Try Different Angles
Get the photo from a low angle or find a spot that gives you a birds-eye view.
Shoot Wide and Fast
To get a nice bokeh to blur the distracting elements and get sufficient light, go with a wide aperture. And shoot at a fast enough shutter speed to freeze the action. You may have to raise the camera’s ISO if necessary. And if you’re hand-holding the camera, don’t forget to enable image stabilization.
Capture Thanksgiving Photos at a Turkey Trot
Thanksgiving is the number 1 day for charity run/walk events. There are more than 700 of these Turkey Trots across the US, and they raise millions of dollars for a variety of charities. Some offer multiple runs; for example, a marathon, 5K, 10K, and kids run, or some combination.
Take in one of these events, and you will find runners outfitted for competition and walkers decked out in all manner of Thanksgiving-themed costumes. It’s a photographer’s bonanza.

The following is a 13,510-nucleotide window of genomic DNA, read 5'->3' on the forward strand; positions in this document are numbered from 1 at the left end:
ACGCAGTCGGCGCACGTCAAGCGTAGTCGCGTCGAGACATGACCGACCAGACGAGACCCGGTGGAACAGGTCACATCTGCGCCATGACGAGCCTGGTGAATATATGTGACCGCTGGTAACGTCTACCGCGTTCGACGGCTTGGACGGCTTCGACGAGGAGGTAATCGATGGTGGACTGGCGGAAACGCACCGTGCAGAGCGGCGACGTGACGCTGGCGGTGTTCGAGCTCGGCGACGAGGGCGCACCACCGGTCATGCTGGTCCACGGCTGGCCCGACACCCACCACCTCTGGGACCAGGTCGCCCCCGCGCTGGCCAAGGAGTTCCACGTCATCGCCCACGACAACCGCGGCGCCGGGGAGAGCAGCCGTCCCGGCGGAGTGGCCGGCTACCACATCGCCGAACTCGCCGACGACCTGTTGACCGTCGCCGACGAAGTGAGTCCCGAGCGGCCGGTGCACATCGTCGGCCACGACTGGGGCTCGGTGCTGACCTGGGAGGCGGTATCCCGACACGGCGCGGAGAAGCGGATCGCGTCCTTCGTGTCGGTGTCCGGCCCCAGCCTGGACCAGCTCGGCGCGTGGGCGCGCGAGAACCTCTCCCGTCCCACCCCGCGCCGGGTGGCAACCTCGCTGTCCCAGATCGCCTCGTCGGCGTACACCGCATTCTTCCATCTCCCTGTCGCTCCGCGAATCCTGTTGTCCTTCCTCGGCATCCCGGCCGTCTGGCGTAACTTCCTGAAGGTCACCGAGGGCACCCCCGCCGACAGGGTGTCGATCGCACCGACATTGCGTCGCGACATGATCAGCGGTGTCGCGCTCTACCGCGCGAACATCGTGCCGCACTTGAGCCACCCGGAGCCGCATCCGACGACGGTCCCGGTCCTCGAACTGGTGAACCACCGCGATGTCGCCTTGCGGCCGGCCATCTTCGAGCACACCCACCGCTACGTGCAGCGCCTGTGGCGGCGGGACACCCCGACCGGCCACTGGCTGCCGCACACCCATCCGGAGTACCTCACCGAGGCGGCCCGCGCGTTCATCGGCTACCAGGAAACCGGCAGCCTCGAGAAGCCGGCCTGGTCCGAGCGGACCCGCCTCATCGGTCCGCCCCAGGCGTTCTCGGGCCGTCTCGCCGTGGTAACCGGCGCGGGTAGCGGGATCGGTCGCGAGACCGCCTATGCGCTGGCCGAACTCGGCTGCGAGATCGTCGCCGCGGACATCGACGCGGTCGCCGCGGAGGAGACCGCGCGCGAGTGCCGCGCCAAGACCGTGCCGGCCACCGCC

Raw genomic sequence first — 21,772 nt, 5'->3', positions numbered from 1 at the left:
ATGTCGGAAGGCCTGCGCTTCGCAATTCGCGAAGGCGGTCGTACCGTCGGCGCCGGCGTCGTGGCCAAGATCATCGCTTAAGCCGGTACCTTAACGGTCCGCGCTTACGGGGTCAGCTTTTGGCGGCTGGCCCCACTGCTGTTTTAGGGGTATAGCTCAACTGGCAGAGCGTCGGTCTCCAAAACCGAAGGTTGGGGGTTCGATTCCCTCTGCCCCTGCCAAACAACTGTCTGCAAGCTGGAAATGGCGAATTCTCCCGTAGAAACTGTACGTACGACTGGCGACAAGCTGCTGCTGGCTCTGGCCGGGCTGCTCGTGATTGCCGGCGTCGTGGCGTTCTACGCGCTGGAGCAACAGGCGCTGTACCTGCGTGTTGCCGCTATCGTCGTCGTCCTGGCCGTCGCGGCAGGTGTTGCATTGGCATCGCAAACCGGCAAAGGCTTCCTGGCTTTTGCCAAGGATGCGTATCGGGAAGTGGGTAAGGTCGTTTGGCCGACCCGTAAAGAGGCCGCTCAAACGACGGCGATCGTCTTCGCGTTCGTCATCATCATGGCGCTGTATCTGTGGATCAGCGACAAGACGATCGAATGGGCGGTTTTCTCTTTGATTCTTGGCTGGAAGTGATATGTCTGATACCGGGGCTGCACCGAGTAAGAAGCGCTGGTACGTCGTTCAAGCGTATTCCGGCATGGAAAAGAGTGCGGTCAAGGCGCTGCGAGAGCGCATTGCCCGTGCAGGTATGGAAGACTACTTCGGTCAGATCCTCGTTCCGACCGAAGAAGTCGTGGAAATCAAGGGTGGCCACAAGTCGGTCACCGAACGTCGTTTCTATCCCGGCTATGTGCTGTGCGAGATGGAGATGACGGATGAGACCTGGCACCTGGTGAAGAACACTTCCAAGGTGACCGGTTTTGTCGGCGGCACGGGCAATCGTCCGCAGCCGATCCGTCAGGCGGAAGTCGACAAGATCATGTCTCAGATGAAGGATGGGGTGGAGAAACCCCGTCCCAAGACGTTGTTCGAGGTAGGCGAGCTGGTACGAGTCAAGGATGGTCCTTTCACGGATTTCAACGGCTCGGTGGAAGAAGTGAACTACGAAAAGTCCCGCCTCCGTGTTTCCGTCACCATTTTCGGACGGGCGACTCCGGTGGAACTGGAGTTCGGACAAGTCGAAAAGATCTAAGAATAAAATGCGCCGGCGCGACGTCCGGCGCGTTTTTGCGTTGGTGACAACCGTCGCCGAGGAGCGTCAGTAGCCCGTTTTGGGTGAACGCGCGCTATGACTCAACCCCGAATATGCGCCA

Start or Finish?
You may have to choose between setting up at the starting line or at the finish line. However, some events have a more circular route, so you can shoot the beginning of the race and then hustle over a few blocks and be ready when people cross the finish line.
Many of the tips outlined in photographing a holiday parade also apply to the Turkey Trot. Go for details, try different angles, and catch the fun and excitement of the event.
Look at your Thanksgiving photoshoot in a new way to keep your photos from looking like everyone else’s. Find some inspiration and trust your eye as a photographer.
Shoot plenty of pics and edit with a thoughtful eye. Families appreciate things like photo books, images optimized for social media, and wall prints.
If you’re taking photos of a parade or Turkey Trot, you may be able to market your images to stock sites, local media, or event organizers.
Thanksgiving photography offers an opportunity to document occasions that only happen once a year. I hope this article helps you capture the festive atmosphere of this special holiday. If you have any comments or suggestions, please submit them in the space below.